4 Tips for Introducing Mindfulness at Work

April 17, 2018

 

You know that blissed out feeling as you're coming out of savasana?  Or the grounded way you take on the day when you stay committed to your meditation practice?  Wouldn't it be great if we could pack that body-mind happiness up and take it to work with us every day? 

 

If you're working at companies like Google, General Mills, or Target , you already have access to mindfulness meditation at work.  But if not, how can you begin to introduce mindfulness at  your workplace? 

 

1. Tap into Beginner's Mind

As we practice mindfulness and become more comfortable with sitting in stillness and watching our thoughts with curiosity, it can be easy to forget how challenging meditation is.  With open offices design, ongoing chat streams, and the other ever-present stimuli in which most of us work,  simply being quiet while in the presence of others is often rare - and that means it can feel uncomfortable, awkward, or even scary.  Before introducing mindfulness practices at work, tap into the attitude of Beginner's Mind to see your own practice with new eyes and cultivate compassion for colleagues who may be skeptical.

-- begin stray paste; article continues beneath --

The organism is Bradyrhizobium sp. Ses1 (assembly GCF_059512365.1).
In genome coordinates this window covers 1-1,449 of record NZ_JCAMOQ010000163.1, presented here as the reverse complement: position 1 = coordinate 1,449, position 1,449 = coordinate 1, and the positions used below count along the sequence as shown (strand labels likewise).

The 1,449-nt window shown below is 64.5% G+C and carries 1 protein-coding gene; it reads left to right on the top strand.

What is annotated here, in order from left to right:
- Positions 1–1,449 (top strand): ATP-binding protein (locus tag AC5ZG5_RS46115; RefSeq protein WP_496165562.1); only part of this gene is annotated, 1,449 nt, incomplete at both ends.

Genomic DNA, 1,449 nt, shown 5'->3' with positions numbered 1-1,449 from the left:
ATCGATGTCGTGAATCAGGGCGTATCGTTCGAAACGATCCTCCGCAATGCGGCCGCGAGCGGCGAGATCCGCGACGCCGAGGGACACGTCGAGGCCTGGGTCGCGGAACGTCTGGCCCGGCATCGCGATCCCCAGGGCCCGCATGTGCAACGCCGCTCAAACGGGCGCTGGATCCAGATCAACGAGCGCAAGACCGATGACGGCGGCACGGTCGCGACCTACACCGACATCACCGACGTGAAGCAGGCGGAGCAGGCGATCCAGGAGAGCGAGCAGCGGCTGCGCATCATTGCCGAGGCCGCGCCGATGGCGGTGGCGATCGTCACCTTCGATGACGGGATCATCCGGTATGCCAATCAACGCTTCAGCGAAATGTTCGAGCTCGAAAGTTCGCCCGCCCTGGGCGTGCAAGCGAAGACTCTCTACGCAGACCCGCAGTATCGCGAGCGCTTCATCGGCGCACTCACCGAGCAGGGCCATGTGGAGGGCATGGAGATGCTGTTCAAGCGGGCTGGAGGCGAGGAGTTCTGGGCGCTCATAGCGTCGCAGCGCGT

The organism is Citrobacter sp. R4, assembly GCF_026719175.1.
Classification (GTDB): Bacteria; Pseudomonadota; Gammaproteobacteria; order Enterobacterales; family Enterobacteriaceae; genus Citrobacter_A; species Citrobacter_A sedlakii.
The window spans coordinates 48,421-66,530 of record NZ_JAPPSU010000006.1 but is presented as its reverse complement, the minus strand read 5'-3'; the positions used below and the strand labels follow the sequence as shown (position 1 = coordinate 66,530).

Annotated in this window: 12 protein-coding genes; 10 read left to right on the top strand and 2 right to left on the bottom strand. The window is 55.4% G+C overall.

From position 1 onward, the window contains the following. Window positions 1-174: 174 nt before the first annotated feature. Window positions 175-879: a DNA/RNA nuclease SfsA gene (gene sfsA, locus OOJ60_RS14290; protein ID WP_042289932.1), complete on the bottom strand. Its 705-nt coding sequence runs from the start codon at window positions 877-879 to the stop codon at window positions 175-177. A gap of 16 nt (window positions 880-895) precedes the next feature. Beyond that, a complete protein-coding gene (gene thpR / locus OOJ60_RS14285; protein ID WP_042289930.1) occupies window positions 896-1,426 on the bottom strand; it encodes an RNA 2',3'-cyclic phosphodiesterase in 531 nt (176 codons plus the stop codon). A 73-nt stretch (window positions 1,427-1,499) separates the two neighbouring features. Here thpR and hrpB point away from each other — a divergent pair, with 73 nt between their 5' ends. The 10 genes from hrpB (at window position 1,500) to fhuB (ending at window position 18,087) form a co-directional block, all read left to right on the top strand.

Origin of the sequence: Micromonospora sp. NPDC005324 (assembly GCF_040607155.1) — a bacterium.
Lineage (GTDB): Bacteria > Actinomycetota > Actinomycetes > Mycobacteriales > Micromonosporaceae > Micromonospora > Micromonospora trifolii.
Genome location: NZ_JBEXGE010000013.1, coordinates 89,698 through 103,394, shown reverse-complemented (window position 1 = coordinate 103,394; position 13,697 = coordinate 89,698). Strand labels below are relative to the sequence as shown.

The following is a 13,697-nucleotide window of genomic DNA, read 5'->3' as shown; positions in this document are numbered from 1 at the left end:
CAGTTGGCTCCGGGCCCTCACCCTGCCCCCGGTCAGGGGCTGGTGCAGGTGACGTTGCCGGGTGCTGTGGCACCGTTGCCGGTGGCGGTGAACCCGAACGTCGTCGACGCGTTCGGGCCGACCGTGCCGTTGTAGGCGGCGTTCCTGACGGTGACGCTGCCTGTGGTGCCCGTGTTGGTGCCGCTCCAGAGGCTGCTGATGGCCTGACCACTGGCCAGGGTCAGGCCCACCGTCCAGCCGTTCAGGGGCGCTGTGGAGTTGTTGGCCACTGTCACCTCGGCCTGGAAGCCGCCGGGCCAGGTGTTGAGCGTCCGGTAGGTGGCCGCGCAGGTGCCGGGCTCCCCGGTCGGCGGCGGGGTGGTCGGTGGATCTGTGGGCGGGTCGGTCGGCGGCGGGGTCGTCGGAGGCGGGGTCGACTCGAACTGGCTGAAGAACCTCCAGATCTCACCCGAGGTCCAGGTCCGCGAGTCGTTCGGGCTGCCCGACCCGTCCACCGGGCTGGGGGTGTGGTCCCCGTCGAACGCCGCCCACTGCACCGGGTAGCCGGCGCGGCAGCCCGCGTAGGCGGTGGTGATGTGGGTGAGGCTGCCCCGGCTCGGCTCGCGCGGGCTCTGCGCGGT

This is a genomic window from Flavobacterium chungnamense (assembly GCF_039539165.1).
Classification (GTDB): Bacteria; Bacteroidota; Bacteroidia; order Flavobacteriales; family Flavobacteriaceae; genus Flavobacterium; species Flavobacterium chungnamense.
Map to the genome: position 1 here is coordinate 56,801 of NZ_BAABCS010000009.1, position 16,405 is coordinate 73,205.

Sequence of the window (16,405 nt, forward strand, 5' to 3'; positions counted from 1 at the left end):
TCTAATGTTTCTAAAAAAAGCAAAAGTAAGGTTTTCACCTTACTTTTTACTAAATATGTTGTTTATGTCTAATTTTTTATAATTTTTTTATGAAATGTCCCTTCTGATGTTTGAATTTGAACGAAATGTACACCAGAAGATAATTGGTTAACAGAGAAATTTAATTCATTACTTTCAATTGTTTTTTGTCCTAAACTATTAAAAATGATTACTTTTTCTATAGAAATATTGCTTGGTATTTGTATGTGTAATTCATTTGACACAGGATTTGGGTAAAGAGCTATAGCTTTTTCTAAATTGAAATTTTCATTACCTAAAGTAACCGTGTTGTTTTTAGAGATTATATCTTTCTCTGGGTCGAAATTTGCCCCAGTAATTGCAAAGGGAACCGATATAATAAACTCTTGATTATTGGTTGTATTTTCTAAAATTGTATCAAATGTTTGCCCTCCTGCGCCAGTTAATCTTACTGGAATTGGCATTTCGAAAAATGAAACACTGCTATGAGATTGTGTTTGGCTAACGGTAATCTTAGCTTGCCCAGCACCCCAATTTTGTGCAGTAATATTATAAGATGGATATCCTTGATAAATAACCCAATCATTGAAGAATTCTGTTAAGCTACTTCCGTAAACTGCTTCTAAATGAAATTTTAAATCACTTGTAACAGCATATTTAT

2. Start with Why

With mile-long to-do lists, mounting deadline pressures, and full meeting schedules, your colleagues might see mindfulness as simply one more thing to do.   Given the competing priorities we all face in a given day, we're most likely to initially take on something new when the reason for doing it helps make life easier, solves a sticky problem, or aligns with our deepest values.   Help your colleagues understand (and hopefully experience!) how mindfulness will help them dealing with change, thrive under stress, navigate conflict, or find more balance.  Share the science, speak from personal experience, and ask for the willingness to try.

 

3. Keep it Simple.

As "father of mindfulness" Jon Kabat-Zinn teaches , mindfulness is simply paying attention to the present moment, on purpose and without judgment.  While many different tools exist, new practitioners are often best served by the simple, core concentration techniques such as anchoring one's attention to the breath or body.

 

4. Practice what Your Preach

For so many things in life, we have to see it to be it.  Consider how you might model integrating mindfulness in your workday.  Perhaps you can ask your colleagues to pause and simply take 5 deep breaths with you before starting a meeting?  Before making a high-stakes decision, could you ask your team to take a 3 minute break and simply walk outside or visualize the people that will be most impacted? Maybe you could invite your desk mate to step away from the computer for an intentional, mindful lunch instead of multitasking while you eat? Any change requires patience.  As you model mindfulness at work, simply invite others to join you and learn from their own direct experience.

 

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